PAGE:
For the sake of the argument lets use a black hole so the time dilation effects are greater and the planet in question is orbiting close enough to have significant TD effects but far enough to not fall in. So, in this scenario one part of the planet would be closer to the BH and therefore would experience a slower passage of time relative to the part of the planet on the other side. Would this cause the planet to "roll on time" due to the time dilation effects?

Assume it is not tidally locked.

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    $\begingroup$ Small point, but in reality, I think the tidal effects would be many thousand times stronger, if not millions of times stronger, so it would be hard to detect. That and the Roche limit for your average planet around a black hole would be well outside any significant time dilation. In theory, I don't see why it wouldn't happen and even be measurable. $\endgroup$ – userLTK Mar 8 '15 at 18:08
  • $\begingroup$ This would be interesting math. How do you figure it could be calculated? $\endgroup$ – Joe Mar 10 '15 at 23:33
  • $\begingroup$ And does that mean the mass that is creating the time dilation is losing energy? $\endgroup$ – Joe Mar 11 '15 at 0:09
  • $\begingroup$ It would depend on a few factors. The size of the planet and how close it was orbiting. I can give running the numbers a try a bit later. As to the 2nd question, Er, hmm. I don't think that's how it works. The mass doesn't spend any energy creating the time dilation - that wouldn't make sense. Similar to how the magnet doesn't spend any energy creating the magnetic field. What changes is the potential and/or kinetic energy of the object in orbit. But, I'm not a professional, so, you might want to verify that with someone who is. $\endgroup$ – userLTK Mar 11 '15 at 12:35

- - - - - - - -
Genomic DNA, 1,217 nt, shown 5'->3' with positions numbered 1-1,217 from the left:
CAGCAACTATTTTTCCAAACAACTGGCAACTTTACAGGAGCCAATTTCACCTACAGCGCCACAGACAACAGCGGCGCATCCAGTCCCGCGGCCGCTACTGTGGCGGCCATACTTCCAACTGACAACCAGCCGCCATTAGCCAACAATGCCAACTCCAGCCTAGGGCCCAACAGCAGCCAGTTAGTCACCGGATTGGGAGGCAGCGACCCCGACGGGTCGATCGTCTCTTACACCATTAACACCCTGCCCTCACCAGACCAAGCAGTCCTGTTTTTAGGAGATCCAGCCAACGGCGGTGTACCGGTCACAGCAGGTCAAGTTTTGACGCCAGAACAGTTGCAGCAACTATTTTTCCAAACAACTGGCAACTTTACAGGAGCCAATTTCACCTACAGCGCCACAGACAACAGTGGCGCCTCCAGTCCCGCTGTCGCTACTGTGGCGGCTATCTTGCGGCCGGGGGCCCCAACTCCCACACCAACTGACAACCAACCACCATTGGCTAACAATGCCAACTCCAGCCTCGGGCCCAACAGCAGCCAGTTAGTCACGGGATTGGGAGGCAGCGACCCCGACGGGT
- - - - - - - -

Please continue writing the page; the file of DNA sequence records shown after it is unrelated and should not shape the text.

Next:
• $\begingroup$ Any luck? I tried running the numbers and quickly got stuck. $\endgroup$ – Joe Mar 17 '15 at 23:36

So we are to assume that the planet is not gravitationally locked for some period of time. This could possibly happen for a neutron star because it's gravitational bulging would be minimal owing to its structural integrity. We also have to assume that $t_{rot}\ll t_{orbit}$, because of $g^{tt}$ varies appreciably from one side of the planet to the other, then so does $g^{rr}$ and I'm not sure what kind of orbit that would be (presumably different than the particle orbit one finds in a GR exercise).

That being said I think different stories will be told by different observers. So let's focus on someone looking at the planet from a far away distance, he will see the far side of the planet rotating faster than the one close to the horizon. If this side was really close to the horizon, then the observer will basically see a very small percentage of the planet's mass stretched out on the far side rotating at normal speed, and most of the planets mass saturated on the other side almost motionless. So even though the speed at which land is moving on the far side is relatively fast, it would take a single point on the surface a very long time to complete one orbit. This asymmetric mass distribution I think will cause gravitational locking which is peculiar in that there was no gravitational bulging involved in the traditional sense of the word. So in other words this would imply that time dilation will be responsible somehow for slowing down the overall rotation.


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